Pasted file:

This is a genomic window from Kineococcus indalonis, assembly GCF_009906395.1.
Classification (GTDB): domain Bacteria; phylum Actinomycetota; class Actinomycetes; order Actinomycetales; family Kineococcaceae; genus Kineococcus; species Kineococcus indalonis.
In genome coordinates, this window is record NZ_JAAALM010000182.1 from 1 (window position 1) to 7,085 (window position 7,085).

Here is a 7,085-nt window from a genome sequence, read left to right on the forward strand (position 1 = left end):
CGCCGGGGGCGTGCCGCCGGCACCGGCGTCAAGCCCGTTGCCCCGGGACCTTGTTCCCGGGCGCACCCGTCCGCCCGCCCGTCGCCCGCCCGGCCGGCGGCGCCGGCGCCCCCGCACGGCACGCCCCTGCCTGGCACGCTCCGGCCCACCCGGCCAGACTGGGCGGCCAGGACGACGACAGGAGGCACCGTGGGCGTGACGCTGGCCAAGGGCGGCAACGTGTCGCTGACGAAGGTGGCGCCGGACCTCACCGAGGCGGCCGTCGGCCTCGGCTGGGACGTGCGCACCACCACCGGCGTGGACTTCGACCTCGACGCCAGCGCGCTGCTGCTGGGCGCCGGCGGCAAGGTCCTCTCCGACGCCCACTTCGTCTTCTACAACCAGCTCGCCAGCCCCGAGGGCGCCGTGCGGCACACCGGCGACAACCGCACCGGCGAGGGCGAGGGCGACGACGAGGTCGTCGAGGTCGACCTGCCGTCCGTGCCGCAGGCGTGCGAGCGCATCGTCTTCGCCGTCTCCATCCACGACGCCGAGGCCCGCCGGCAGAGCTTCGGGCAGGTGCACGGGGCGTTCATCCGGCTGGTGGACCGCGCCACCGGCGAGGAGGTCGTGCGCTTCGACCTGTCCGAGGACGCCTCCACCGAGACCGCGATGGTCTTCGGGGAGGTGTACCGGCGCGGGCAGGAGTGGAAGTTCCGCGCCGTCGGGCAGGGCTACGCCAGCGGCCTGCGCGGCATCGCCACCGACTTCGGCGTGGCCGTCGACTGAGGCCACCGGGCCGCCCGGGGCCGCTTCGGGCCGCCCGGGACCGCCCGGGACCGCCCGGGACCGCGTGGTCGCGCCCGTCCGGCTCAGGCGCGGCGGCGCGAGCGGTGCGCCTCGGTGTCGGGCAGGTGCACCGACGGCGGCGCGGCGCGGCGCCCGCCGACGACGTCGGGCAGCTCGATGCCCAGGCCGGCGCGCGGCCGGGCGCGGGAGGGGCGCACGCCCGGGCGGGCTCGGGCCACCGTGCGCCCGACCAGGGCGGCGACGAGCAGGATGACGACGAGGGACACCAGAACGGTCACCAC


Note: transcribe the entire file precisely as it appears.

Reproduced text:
This is a genomic window from Kineococcus indalonis, assembly GCF_009906395.1.
Classification (GTDB): domain Bacteria; phylum Actinomycetota; class Actinomycetes; order Actinomycetales; family Kineococcaceae; genus Kineococcus; species Kineococcus indalonis.
In genome coordinates, this window is record NZ_JAAALM010000182.1 from 1 (window position 1) to 7,085 (window position 7,085).

Here is a 7,085-nt window from a genome sequence, read left to right on the forward strand (position 1 = left end):
CGCCGGGGGCGTGCCGCCGGCACCGGCGTCAAGCCCGTTGCCCCGGGACCTTGTTCCCGGGCGCACCCGTCCGCCCGCCCGTCGCCCGCCCGGCCGGCGGCGCCGGCGCCCCCGCACGGCACGCCCCTGCCTGGCACGCTCCGGCCCACCCGGCCAGACTGGGCGGCCAGGACGACGACAGGAGGCACCGTGGGCGTGACGCTGGCCAAGGGCGGCAACGTGTCGCTGACGAAGGTGGCGCCGGACCTCACCGAGGCGGCCGTCGGCCTCGGCTGGGACGTGCGCACCACCACCGGCGTGGACTTCGACCTCGACGCCAGCGCGCTGCTGCTGGGCGCCGGCGGCAAGGTCCTCTCCGACGCCCACTTCGTCTTCTACAACCAGCTCGCCAGCCCCGAGGGCGCCGTGCGGCACACCGGCGACAACCGCACCGGCGAGGGCGAGGGCGACGACGAGGTCGTCGAGGTCGACCTGCCGTCCGTGCCGCAGGCGTGCGAGCGCATCGTCTTCGCCGTCTCCATCCACGACGCCGAGGCCCGCCGGCAGAGCTTCGGGCAGGTGCACGGGGCGTTCATCCGGCTGGTGGACCGCGCCACCGGCGAGGAGGTCGTGCGCTTCGACCTGTCCGAGGACGCCTCCACCGAGACCGCGATGGTCTTCGGGGAGGTGTACCGGCGCGGGCAGGAGTGGAAGTTCCGCGCCGTCGGGCAGGGCTACGCCAGCGGCCTGCGCGGCATCGCCACCGACTTCGGCGTGGCCGTCGACTGAGGCCACCGGGCCGCCCGGGGCCGCTTCGGGCCGCCCGGGACCGCCCGGGACCGCCCGGGACCGCGTGGTCGCGCCCGTCCGGCTCAGGCGCGGCGGCGCGAGCGGTGCGCCTCGGTGTCGGGCAGGTGCACCGACGGCGGCGCGGCGCGGCGCCCGCCGACGACGTCGGGCAGCTCGATGCCCAGGCCGGCGCGCGGCCGGGCGCGGGAGGGGCGCACGCCCGGGCGGGCTCGGGCCACCGTGCGCCCGACCAGGGCGGCGACGAGCAGGATGACGACGAGGGACACCAGAACGGTCACCAC